providing a fuel-injection device for injecting fuel into said combustion chamber;
determining the fuel quantity (m) which arrives in said combustion chamber from said signal; and
assigning the quantity (m) determined from said signal to a specific one of said combustion chambers with said fuel quantity (m) being assigned via the opening time point of said fuel-injection device and, if needed, via an angular position of a crankshaft of said engine.
13. An internal combustion engine having at least one combustion chamber, the engine comprising:
a fuel tank for fuel for said engine;
a fuel pump having an input end connected to said fuel tank;
a fuel-injection device through which a fuel quantity (m) reaches said combustion chamber;
a fuel feed line through which fuel is conducted to said fuel-injection device;
a number of through-flow measuring devices mounted in said fuel-feed line and said through-flow measuring device outputting a signal, the number of the combustion chambers being greater than the number of the fuel flow measuring devices;
means for determining said fuel quantity (m) from said signal; and
means for assigning the fuel quantity (m) determined from said signal to a specific one of said combustion chambers with said fuel quantity (m) being assigned via the opening time point of said fuel-injection device and, if needed, via an angular position of a crankshaft of said engine.
14. The internal combustion engine of claim 13, wherein said engine includes a plurality of combustion chambers and a plurality of fuel-injection devices corresponding to respective ones of said combustion chambers and a plurality of said through-flow measuring devices assigned to corresponding ones of said fuel-injection devices.
15. The internal combustion engine of claim 14, wherein each one of said through-flow measuring devices is integrated into a corresponding one of said fuel-injection devices.
16. The internal combustion engine of claim 13, wherein said engine includes a plurality of combustion chambers and a plurality of fuel-injection devices corresponding to respective ones of said combustion chambers; and said through-flow measuring device is mounted in said common feed.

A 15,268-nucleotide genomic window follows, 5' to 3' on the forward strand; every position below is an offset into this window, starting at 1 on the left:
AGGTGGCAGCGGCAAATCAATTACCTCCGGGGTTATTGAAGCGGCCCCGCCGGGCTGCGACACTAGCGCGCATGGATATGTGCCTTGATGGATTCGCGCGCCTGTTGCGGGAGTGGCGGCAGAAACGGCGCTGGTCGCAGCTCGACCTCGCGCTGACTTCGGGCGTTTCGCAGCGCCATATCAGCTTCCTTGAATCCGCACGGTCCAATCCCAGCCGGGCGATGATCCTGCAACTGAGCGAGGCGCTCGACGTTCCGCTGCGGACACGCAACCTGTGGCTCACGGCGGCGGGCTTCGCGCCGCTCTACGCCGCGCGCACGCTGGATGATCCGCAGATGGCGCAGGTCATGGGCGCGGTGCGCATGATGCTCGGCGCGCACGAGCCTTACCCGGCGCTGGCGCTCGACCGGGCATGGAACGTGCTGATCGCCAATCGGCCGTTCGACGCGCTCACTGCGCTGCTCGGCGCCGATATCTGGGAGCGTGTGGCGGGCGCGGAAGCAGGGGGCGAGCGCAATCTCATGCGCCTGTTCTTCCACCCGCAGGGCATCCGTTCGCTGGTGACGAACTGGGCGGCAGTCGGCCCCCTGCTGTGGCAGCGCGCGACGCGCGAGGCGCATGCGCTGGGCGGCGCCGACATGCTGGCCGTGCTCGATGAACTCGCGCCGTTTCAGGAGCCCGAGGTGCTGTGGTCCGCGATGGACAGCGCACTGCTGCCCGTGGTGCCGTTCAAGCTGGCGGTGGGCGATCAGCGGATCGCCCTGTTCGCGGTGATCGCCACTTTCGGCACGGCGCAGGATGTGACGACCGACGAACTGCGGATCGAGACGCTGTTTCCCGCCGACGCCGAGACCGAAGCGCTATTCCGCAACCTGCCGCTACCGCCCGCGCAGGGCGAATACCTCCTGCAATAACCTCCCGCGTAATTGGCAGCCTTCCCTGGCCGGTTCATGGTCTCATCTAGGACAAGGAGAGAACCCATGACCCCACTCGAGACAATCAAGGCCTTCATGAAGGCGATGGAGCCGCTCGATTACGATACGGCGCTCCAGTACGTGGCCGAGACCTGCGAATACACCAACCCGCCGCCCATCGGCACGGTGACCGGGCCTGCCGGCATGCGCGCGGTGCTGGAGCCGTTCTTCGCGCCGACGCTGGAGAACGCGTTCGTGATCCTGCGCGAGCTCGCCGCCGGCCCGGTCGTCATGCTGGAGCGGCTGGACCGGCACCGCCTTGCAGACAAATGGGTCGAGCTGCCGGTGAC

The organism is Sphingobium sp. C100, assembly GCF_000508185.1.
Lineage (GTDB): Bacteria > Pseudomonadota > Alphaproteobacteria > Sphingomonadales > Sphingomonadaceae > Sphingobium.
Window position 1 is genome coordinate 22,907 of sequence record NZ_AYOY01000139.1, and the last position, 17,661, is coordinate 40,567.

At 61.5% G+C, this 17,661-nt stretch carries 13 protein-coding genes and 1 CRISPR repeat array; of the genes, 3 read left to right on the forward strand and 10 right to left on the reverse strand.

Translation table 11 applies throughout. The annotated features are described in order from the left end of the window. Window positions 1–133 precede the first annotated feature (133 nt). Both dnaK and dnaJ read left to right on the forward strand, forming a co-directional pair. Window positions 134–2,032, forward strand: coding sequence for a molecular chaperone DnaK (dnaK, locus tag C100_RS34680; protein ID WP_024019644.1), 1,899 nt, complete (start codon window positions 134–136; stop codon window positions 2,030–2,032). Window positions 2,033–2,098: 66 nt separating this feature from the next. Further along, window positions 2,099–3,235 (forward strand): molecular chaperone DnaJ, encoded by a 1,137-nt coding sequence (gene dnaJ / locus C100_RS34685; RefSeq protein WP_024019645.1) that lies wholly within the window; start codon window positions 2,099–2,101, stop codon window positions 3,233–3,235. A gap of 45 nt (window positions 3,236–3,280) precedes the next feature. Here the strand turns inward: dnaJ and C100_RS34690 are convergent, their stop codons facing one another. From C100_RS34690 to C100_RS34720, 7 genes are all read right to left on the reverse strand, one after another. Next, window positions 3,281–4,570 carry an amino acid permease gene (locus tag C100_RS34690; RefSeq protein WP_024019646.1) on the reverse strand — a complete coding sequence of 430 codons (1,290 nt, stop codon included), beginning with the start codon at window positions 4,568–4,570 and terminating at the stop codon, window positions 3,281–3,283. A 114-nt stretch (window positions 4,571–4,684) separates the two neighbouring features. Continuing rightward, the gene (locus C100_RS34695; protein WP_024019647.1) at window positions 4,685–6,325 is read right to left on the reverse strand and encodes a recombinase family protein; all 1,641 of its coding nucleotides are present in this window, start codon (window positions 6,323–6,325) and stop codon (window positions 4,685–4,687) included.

17. An internal combustion engine having at least one combustion chamber, the engine comprising:
a fuel tank for fuel for said engine;
a fuel pump having an input end connected to said fuel tank;
a fuel-injection device through which a fuel quantity (m) reaches said combustion chamber;
a fuel feed line through which fuel is conducted to said fuel-injection device;
at least one through-flow measuring device mounted in said fuel-feed line and said through-flow measuring device outputting a signal;
means for determining said fuel quantity (m) from said signal; and
wherein said through-flow measuring device includes a hot-wire anemometer, a sensor having a bendable section mounted so as to be deflected by the flow of fuel; a resistance strain gauge for detecting the deflection of said bendable section; a displaceably mounted measuring piston charged by the flow of fuel; means for inductively sensing the displacement of said measuring piston; and, a venturi constriction or a toothed-wheel anemometer.
18. An internal combustion engine having at least one combustion chamber, the engine comprising:
a fuel tank for fuel for said engine;
a fuel pump having an input end connected to sad fuel tank;
a fuel-injection device through which a fuel quantity (m) reaches said combustion chamber;
a fuel feed line through which fuel is conducted to said fuel-injection device;
at least one through-flow measuring device mounted in said fuel-feed line and said through-flow measuring device outputting a signal;
means for determining said fuel quantity (m) from said signal;
a control apparatus including a memory storing a computer program for carrying out a method for operating an internal combustion engine having a combustion chamber wherein fuel is pumped by a fuel pump having an input connected to a fuel tank, the method including the steps of: